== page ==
|Electrifying Ventures LTD||Misleading / Substantiation / Pricing||Issue 1: The complainant considered that the advertisement was misleading as it had stated that a mains lead was included which the complainant considered was stating that it was included in the purchase price of the charger, however, when they clicked “add to basket” a pop-up box showed a higher price than that advertised. Issue 2: The complainant considered that the use of a pre-selected drop-down menu for the mains lead could induce a consumer to spend more than they expected to. Issue 3: The complainant noted that the advertisement had stated that ‘Next Day Delivery’ was included, however, at the checkout stage of their purchase, they were presented with three delivery options, an express option that appeared to be on offer, a standard 2–5-day delivery option and a named courier express Europe option, with the cost of the first two options provided, while the courier express Europe option did not include the cost. The complainant noted that when they initially viewed the website to place an order, the delivery option preselected for that order was the express option on offer which was the cheapest option. When they viewed the website some days later, the same option was pre-selected, however, it was no longer the cheapest delivery option. The complainant therefore objected to the use of a pre-selected delivery option that they considered could be a more expensive option to consumers as the price appeared to vary. Issue 4: The complainant considered that the advertising was misleading as they did not consider that it was clear that the products being advertised were generic products. The complainant considered that the headline of the advertisement had led them to believe that the charger was a [named brand] branded charger. Complaint Upheld In Part on Issues 1, 2, and 4. In breach of Sections 4.1, 4.4, 4.22, and 4.24 of the Code. Link: https://www.asai.ie/complaint/computers-computer-accessories-2/|
The following advertisements were investigated and the ASAI Complaints Committee found that they did not breach the Code on the grounds raised in the complaints.
|Fitbit||Misleading / Substantiation / Promotions||The complainant considered the marketing description for the product to be misleading as there was no warning that not all mobile phones were compatible with the product. Complaint Not Upheld. Link: https://www.asai.ie/complaint/leisure-28/|
|Sherry Fitzgerald Galway||Misleading / Substantiation||The complainant considered estate agents have been using photo stretching software in the advertising of rental properties and now few are actually genuine. They said the software was used exclusively to manipulate the photographs to make rooms appear more spacious to the customer using their site or a third party’s site. They said this amounted to intentional false representation of the product to make it appear better than it actually was. Complaint Not Upheld. Link: https://www.asai.ie/complaint/property-accommodation-agencies/|
|Ladbrokes||Principles / Gambling||Issue 1: A complainant considered that the advertisement was both harmful and misleading to viewers as to the likely outcome of gambling on football matches, and in turn, was encouraging further gambling without any consideration of the negative outcomes of gambling. Issue 2: A complainant considered that the advertisement promoted the ‘highs’ associated with gambling which they considered could trigger anyone struggling with a gambling problem and was glamorising the thrills of gambling. Complaints Not Upheld. Link: https://www.asai.ie/complaint/leisure-gambling-2/|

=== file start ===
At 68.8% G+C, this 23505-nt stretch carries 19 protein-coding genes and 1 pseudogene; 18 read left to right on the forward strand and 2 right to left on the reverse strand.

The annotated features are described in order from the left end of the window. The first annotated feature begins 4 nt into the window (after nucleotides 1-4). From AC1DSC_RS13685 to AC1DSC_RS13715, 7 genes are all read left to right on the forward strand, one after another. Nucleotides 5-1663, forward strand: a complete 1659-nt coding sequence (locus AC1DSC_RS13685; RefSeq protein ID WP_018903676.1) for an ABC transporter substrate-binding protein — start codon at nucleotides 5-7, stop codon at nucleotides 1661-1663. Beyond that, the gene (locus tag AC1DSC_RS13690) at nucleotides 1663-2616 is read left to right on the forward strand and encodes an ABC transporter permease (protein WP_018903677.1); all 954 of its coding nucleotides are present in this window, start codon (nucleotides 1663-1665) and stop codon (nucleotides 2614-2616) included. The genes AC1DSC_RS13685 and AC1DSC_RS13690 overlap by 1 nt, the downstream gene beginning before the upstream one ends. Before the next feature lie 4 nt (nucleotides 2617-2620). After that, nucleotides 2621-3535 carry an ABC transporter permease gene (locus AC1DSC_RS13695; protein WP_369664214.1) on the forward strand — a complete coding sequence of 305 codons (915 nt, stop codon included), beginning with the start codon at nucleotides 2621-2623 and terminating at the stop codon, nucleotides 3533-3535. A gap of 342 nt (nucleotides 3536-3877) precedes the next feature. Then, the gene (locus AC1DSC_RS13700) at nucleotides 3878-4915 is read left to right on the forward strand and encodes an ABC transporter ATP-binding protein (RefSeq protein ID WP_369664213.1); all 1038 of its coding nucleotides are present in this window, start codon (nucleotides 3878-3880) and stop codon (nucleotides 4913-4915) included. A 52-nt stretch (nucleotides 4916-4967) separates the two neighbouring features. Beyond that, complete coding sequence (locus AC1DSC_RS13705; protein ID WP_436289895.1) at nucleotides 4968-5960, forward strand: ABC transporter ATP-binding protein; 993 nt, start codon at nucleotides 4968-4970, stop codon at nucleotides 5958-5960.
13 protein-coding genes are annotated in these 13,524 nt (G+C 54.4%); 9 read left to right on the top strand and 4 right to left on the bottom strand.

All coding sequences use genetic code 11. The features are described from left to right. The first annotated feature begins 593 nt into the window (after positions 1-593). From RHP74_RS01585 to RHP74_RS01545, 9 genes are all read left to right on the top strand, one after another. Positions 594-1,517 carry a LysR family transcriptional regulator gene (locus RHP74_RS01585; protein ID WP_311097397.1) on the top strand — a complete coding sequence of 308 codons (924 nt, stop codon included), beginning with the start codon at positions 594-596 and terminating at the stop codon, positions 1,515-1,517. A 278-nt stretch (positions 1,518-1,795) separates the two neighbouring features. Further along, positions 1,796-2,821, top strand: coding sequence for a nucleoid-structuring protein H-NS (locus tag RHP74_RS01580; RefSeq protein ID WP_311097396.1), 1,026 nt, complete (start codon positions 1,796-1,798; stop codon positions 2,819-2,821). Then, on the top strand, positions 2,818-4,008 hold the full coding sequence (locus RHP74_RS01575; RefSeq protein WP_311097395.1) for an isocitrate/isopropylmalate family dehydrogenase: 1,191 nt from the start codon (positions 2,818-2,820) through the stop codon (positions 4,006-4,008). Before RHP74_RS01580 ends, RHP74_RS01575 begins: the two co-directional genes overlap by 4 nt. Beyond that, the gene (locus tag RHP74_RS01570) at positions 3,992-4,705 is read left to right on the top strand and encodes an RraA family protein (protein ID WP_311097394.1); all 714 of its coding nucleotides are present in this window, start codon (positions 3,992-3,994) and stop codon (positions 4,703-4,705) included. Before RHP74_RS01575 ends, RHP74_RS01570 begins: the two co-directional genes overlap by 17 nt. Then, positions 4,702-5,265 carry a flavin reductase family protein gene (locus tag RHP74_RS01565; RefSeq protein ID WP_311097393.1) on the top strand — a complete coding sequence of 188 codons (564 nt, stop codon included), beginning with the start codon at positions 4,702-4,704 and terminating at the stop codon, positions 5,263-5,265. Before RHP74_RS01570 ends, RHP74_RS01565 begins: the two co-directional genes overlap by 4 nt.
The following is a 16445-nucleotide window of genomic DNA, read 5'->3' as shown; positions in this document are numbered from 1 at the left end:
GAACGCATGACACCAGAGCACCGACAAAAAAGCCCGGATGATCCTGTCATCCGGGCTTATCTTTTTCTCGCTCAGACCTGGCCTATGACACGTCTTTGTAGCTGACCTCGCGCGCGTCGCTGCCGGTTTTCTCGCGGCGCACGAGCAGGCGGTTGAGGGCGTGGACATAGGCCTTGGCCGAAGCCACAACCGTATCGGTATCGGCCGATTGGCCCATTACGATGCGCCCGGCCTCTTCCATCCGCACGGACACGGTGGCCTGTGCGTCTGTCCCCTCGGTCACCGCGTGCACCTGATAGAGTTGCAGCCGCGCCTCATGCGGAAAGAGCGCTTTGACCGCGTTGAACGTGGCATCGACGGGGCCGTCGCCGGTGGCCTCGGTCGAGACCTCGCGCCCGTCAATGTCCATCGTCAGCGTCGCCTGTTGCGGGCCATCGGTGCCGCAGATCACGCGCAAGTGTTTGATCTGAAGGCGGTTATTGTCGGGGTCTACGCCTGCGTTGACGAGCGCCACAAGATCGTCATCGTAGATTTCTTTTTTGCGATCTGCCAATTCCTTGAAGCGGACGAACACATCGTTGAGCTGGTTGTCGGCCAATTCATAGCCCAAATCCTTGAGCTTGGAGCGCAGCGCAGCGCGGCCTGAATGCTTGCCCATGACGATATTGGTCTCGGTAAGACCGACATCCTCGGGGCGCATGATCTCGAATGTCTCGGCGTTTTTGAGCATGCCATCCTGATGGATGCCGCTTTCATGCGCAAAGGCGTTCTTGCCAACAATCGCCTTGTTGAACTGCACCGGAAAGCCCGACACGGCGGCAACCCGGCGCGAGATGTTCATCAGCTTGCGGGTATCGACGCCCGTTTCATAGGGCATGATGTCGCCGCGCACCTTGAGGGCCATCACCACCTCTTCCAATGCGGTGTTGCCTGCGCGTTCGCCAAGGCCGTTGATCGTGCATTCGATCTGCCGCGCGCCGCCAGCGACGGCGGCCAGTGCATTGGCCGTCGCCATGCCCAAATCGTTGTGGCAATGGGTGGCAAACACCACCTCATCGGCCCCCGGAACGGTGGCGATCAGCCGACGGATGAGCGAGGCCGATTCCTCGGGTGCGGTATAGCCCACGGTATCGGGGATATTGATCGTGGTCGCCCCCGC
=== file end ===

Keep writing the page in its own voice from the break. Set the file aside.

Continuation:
|Toyota Ireland||Misleading / Substantiation||Issue 1: The complainant considered that the claim to be “ahead of your time” was misleading as they believed that the advertisers were behind other car manufacturers in electric cars. Issue 2: The complainant considered that the claim to have ‘double the patents on battery technology than the next car manufacturer’ was misleading as the advertisers would need to prove that they had twice of patents than a named electric car producer or any other motoring manufacturer. Complaints Not Upheld. Link: https://www.asai.ie/complaint/motoring-41/|
|Volkswagen||Misleading / Substantiation / Environmental||Issue 1: The complainant said that the purchase of petrol and diesel cars, even if they were more efficient than older models, could not be considered to be ‘climate action’. The complainant said that the Intergovernmental Panel on Climate Change has stated explicitly that the world must dramatically cut fossil fuel use, including oil, by 2030, if there was to be any hope of keeping global temperature rise to 1.5C. In this context, the complainant considered that encouraging the purchase of fossil fuel cars, which could remain on Irish roads for another 10-15 years could not be considered climate action as it would lock Irish car users into carbon-intensive infrastructure, which would continue to emit emissions for years to come. Issue 2: The complainant said that the Sustainable Energy Authority of Ireland (SEAI) operated an electric vehicle grant scheme which supported genuine climate action in the form of encouraging the purchase of hybrid cards (i.e., cars that use fossil fuels but also use electricity) or fully electric cars. The use of the word ‘grant’ in the advertisement, specifically implied that the Volkswagen promotion was a government-backed scheme when this was not the case. Complaints Not Upheld. Link: https://www.asai.ie/complaint/motoring-42/|
The ASAI conducts ongoing monitoring of advertising across all media and since 2007, has examined over 27,000 advertisements, with an overall compliance rate of 98 percent. The ASAI Monitoring Service monitors compliance with the Complaints Committee’s adjudications.
Media are reminded that advertisements found to be in breach of the Code cannot be accepted for publication.